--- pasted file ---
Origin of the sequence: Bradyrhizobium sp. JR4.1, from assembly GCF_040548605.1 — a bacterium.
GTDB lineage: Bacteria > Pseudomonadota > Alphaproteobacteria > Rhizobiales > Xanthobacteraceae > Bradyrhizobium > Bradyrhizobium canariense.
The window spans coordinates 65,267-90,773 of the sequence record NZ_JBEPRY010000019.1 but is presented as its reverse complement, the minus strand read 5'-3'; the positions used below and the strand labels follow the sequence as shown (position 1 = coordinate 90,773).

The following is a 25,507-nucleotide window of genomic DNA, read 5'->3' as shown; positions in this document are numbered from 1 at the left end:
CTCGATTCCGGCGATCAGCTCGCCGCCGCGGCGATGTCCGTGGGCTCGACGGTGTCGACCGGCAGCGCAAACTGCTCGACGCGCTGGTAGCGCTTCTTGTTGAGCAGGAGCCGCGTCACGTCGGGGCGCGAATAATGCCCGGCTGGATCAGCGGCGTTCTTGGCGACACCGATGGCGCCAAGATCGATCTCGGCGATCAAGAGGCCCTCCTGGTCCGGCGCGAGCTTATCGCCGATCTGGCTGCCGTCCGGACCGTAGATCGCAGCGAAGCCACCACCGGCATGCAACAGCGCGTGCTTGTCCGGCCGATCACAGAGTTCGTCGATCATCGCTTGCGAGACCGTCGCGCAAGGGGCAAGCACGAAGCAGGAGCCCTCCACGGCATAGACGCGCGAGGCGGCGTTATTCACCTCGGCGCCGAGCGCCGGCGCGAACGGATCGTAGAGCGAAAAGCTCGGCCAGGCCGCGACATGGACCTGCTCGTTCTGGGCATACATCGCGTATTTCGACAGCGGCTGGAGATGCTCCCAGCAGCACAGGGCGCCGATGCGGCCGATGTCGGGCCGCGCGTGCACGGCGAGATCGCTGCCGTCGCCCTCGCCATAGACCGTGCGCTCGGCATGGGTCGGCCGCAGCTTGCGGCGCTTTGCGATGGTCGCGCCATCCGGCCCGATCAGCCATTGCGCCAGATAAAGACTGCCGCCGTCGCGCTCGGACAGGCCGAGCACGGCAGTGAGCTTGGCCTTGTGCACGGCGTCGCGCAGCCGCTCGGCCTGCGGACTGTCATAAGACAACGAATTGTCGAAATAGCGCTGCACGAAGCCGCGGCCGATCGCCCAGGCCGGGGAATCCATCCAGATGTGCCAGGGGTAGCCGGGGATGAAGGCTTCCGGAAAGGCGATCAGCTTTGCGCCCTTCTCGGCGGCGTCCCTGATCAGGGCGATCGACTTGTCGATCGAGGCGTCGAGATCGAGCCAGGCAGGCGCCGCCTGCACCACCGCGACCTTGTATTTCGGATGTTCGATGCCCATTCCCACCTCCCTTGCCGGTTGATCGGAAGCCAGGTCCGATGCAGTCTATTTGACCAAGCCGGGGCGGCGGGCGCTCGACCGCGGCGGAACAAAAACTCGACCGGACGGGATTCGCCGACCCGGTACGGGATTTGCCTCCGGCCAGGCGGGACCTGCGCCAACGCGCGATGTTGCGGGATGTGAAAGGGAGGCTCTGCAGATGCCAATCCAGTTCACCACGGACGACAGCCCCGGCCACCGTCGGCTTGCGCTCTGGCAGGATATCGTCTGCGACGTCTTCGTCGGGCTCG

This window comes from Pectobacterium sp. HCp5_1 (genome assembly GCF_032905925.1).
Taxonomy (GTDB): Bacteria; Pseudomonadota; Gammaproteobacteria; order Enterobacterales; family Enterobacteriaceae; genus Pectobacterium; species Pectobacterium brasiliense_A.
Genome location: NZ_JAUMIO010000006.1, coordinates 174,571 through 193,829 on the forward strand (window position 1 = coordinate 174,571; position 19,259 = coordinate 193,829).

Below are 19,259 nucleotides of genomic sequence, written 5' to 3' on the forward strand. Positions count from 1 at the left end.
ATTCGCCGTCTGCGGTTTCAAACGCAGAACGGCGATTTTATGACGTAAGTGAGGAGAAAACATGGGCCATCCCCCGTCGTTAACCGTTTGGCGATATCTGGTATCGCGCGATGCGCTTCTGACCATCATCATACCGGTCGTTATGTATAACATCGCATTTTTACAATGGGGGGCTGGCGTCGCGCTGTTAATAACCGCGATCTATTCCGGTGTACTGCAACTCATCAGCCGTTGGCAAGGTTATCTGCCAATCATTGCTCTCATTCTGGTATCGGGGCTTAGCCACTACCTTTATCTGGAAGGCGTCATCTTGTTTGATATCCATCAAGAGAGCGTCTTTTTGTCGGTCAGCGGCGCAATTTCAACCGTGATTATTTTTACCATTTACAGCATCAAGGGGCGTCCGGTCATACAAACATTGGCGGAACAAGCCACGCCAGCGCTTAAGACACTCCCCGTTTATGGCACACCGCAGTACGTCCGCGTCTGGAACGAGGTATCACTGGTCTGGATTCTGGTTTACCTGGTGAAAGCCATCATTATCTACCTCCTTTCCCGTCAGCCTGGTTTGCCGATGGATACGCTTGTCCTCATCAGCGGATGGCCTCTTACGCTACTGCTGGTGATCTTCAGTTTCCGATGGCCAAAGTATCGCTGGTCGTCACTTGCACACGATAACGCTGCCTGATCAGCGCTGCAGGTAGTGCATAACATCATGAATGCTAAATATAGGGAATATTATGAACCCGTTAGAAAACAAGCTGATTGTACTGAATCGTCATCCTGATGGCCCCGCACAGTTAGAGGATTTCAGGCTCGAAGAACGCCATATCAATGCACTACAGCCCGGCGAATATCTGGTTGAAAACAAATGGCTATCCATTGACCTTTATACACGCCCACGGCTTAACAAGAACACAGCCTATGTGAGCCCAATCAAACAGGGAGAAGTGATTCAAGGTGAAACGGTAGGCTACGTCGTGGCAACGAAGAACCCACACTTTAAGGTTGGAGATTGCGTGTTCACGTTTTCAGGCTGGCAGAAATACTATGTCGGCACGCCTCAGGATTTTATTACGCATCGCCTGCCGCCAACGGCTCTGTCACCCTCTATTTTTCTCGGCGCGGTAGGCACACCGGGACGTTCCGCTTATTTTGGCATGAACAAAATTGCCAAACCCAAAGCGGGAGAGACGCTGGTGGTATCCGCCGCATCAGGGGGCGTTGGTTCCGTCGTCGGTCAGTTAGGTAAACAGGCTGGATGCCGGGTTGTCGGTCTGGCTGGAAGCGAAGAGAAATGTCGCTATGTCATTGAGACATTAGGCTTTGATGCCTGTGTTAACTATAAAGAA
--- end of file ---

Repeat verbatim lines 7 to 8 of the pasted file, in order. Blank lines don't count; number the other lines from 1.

Taxonomy (GTDB): Bacteria; Pseudomonadota; Gammaproteobacteria; order Enterobacterales; family Enterobacteriaceae; genus Pectobacterium; species Pectobacterium brasiliense_A.
Genome location: NZ_JAUMIO010000006.1, coordinates 174,571 through 193,829 on the forward strand (window position 1 = coordinate 174,571; position 19,259 = coordinate 193,829).